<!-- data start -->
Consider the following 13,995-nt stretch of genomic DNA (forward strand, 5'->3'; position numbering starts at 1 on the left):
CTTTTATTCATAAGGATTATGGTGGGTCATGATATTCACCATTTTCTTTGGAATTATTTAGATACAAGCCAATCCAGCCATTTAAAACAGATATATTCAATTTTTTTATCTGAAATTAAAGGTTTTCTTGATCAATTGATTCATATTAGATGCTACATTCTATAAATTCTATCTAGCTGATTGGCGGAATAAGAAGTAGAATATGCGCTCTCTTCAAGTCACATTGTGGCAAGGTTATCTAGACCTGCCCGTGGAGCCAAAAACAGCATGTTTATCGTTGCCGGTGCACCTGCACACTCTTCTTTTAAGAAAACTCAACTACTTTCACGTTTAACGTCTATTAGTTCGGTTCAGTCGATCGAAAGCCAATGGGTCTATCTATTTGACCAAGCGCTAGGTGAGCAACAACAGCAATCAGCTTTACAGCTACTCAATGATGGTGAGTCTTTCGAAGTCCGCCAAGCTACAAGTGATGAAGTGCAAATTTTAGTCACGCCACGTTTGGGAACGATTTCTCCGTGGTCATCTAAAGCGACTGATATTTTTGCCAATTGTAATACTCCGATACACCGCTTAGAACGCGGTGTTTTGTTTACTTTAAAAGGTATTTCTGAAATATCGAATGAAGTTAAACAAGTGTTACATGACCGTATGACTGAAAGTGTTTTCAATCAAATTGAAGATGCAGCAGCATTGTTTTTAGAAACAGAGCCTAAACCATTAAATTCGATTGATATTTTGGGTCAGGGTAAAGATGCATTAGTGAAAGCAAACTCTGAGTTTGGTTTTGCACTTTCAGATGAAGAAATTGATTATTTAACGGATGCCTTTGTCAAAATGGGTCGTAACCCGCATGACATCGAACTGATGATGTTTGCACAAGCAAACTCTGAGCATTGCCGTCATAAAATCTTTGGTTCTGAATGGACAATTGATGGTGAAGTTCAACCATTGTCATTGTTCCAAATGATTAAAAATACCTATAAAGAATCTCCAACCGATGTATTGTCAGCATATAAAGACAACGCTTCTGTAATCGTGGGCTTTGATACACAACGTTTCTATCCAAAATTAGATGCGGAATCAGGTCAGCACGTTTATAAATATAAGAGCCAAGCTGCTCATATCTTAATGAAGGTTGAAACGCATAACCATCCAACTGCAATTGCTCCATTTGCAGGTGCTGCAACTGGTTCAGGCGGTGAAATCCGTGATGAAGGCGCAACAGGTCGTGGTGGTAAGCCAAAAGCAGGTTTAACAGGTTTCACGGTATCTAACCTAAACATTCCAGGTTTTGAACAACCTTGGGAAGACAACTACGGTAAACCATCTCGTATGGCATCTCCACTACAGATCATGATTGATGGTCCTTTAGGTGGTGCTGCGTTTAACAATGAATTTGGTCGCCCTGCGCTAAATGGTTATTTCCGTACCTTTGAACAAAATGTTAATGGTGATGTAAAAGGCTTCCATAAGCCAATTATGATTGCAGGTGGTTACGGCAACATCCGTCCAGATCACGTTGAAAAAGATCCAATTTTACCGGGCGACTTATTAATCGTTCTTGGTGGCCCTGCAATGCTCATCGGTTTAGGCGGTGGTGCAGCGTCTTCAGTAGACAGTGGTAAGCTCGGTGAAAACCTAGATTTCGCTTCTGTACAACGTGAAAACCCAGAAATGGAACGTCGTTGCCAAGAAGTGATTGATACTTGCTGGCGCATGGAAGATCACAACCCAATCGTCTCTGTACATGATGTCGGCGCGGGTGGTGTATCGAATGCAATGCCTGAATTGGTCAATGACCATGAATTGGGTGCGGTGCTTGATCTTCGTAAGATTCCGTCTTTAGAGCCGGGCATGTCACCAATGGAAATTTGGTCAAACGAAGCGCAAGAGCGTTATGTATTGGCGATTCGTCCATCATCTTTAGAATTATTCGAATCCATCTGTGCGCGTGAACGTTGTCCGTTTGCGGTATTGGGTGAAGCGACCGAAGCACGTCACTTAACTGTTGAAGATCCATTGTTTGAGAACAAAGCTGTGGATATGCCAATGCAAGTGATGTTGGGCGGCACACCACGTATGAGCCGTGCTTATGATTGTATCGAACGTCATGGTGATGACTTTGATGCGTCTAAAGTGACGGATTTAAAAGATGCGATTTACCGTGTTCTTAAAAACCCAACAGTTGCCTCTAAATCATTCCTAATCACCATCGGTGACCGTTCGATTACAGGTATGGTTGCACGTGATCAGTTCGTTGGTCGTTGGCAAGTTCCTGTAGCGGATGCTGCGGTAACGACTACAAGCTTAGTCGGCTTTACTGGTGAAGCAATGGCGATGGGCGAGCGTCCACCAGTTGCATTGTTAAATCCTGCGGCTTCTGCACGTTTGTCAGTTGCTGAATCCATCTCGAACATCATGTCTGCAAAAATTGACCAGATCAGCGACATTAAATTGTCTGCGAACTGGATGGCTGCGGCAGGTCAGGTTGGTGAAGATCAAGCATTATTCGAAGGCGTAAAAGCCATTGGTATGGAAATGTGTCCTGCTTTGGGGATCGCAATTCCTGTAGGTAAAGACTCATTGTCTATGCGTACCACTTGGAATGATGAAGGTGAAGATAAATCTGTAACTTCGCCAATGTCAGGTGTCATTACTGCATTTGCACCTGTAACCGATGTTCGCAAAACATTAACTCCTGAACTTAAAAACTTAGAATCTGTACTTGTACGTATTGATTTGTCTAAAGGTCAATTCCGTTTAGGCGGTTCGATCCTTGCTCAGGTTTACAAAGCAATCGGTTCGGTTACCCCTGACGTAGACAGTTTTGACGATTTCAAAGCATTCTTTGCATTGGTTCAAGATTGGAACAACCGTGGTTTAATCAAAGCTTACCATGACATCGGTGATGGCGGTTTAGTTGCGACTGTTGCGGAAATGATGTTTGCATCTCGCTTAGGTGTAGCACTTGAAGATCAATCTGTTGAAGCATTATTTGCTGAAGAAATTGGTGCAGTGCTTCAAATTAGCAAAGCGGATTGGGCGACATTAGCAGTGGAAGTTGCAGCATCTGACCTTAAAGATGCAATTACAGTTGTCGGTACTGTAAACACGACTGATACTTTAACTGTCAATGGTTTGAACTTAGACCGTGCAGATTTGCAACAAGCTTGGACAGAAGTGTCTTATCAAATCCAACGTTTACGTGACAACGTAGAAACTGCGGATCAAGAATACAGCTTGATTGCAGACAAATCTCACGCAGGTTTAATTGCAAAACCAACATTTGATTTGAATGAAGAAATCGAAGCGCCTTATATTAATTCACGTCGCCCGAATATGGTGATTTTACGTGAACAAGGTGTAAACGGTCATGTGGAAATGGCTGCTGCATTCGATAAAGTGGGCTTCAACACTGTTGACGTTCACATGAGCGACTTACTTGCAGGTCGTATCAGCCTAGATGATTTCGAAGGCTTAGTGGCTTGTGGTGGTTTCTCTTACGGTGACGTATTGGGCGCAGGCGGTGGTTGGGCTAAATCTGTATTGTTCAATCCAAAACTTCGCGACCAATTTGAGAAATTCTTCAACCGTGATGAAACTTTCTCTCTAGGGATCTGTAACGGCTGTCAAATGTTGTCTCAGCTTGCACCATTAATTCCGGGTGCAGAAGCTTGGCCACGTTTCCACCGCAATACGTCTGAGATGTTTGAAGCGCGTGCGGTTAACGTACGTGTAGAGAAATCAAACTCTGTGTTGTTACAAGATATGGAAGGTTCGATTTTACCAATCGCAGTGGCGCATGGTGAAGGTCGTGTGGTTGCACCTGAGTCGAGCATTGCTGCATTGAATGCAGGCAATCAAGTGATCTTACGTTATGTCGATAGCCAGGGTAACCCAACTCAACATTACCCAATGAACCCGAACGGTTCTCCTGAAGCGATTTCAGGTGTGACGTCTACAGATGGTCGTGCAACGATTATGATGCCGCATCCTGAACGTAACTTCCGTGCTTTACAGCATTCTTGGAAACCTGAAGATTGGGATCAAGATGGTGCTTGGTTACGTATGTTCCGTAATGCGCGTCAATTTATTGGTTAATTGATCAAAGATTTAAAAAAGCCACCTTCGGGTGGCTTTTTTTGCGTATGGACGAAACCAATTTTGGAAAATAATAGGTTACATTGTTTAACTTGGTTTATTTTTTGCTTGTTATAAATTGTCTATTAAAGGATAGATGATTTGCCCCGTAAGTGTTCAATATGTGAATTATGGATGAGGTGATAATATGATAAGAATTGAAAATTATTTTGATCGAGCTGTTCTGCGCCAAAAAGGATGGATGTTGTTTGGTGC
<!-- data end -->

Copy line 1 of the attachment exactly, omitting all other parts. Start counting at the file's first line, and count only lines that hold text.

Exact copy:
Consider the following 13,995-nt stretch of genomic DNA (forward strand, 5'->3'; position numbering starts at 1 on the left):